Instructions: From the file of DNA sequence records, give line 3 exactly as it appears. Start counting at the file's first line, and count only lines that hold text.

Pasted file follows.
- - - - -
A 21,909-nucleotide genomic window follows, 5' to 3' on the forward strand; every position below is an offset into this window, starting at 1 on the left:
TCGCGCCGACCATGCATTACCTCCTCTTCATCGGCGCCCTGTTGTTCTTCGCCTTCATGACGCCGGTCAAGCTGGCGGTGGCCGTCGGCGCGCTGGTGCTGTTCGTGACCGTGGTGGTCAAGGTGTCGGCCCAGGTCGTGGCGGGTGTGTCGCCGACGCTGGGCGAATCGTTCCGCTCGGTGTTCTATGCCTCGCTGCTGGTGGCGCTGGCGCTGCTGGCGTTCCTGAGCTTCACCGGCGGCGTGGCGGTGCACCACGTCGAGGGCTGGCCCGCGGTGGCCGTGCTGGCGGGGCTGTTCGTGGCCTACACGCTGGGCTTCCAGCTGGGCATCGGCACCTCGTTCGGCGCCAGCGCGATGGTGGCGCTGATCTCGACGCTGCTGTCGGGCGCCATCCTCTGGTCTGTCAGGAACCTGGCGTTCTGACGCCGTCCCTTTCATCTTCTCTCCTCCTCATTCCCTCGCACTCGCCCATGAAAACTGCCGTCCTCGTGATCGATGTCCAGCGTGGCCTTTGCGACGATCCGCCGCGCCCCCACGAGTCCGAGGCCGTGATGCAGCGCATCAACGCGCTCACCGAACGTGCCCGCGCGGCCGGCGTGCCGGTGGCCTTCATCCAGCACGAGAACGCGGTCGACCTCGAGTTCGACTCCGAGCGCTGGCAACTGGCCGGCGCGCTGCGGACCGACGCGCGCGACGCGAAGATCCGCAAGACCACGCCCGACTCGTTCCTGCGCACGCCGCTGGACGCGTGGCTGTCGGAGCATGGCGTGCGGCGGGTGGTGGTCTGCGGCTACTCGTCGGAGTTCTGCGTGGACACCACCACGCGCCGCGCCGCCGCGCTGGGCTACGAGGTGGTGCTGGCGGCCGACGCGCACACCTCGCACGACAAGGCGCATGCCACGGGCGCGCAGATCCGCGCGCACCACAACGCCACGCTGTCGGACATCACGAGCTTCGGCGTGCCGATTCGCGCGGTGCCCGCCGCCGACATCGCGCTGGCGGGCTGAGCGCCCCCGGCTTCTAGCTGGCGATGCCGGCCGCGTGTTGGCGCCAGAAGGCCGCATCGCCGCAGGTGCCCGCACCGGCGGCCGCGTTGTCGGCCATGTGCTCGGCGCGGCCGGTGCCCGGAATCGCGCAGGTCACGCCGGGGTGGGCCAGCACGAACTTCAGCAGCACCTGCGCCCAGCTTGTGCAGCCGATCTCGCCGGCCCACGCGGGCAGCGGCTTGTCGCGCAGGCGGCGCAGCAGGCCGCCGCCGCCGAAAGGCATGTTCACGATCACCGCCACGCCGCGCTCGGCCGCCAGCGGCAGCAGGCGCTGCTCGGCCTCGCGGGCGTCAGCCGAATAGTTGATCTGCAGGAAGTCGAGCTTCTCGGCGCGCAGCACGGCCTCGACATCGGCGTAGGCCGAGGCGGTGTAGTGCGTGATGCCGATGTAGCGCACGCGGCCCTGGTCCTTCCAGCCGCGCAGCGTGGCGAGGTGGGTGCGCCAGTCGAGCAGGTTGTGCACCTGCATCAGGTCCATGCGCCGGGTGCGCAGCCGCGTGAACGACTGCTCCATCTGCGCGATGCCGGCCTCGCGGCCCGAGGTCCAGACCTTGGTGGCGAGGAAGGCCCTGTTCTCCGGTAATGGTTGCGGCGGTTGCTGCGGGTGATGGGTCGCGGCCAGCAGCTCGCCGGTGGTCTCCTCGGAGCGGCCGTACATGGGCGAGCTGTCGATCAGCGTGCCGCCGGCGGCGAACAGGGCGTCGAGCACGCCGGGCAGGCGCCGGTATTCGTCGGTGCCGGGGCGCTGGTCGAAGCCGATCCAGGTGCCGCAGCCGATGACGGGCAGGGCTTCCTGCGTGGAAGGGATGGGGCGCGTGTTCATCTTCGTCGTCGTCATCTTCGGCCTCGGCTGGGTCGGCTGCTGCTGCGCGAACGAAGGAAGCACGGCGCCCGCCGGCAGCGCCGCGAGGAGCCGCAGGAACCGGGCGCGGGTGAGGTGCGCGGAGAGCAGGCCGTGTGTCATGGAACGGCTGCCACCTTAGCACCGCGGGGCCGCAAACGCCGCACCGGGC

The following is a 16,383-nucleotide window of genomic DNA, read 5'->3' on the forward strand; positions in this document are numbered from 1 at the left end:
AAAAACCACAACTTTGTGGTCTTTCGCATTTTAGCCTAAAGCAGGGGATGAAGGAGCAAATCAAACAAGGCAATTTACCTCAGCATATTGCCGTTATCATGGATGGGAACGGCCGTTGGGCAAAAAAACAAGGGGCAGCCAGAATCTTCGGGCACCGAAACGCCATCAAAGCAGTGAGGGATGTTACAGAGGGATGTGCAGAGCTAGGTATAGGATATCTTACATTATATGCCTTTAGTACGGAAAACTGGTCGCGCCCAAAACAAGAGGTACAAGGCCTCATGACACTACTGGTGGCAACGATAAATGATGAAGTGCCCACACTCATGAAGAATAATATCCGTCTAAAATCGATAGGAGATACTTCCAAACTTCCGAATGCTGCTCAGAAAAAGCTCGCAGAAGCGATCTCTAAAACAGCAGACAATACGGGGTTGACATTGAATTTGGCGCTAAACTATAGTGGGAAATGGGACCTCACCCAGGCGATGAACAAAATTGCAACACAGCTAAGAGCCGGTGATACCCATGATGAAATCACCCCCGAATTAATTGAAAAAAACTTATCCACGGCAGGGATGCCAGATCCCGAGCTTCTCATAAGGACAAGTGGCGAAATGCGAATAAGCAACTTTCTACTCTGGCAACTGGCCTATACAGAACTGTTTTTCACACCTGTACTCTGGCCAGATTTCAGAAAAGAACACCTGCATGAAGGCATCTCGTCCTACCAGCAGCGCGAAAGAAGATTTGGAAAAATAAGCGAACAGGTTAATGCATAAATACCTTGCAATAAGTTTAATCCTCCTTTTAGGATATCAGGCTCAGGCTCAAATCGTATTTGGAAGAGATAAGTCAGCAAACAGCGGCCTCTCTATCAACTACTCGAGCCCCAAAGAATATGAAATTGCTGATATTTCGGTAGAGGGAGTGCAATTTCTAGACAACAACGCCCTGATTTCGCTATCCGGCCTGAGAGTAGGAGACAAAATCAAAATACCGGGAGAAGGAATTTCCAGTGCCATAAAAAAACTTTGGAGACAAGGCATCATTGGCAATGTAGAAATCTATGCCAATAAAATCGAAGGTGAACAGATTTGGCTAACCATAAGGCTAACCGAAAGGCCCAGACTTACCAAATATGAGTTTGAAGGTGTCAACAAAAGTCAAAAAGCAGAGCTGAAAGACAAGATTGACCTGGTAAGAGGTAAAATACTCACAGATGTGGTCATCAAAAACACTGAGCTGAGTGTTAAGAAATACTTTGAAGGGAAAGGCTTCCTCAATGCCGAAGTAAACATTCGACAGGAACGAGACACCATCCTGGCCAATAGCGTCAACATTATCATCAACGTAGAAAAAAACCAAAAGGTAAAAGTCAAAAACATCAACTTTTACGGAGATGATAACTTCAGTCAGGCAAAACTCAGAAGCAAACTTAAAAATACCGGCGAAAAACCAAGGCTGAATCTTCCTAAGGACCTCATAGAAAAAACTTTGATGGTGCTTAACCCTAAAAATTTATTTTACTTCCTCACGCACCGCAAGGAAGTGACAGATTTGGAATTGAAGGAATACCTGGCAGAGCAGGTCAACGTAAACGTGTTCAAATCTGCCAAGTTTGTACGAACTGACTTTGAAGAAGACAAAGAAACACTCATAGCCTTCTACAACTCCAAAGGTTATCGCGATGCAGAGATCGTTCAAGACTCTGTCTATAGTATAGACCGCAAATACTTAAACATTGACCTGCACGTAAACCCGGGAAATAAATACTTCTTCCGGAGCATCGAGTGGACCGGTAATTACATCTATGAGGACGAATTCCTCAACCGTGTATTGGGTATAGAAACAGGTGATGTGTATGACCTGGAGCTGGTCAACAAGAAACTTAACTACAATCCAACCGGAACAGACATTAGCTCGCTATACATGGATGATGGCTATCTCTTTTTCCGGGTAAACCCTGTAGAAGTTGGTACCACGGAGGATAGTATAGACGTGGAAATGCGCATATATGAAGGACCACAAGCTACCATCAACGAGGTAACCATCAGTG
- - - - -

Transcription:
The following is a 16,383-nucleotide window of genomic DNA, read 5'->3' on the forward strand; positions in this document are numbered from 1 at the left end: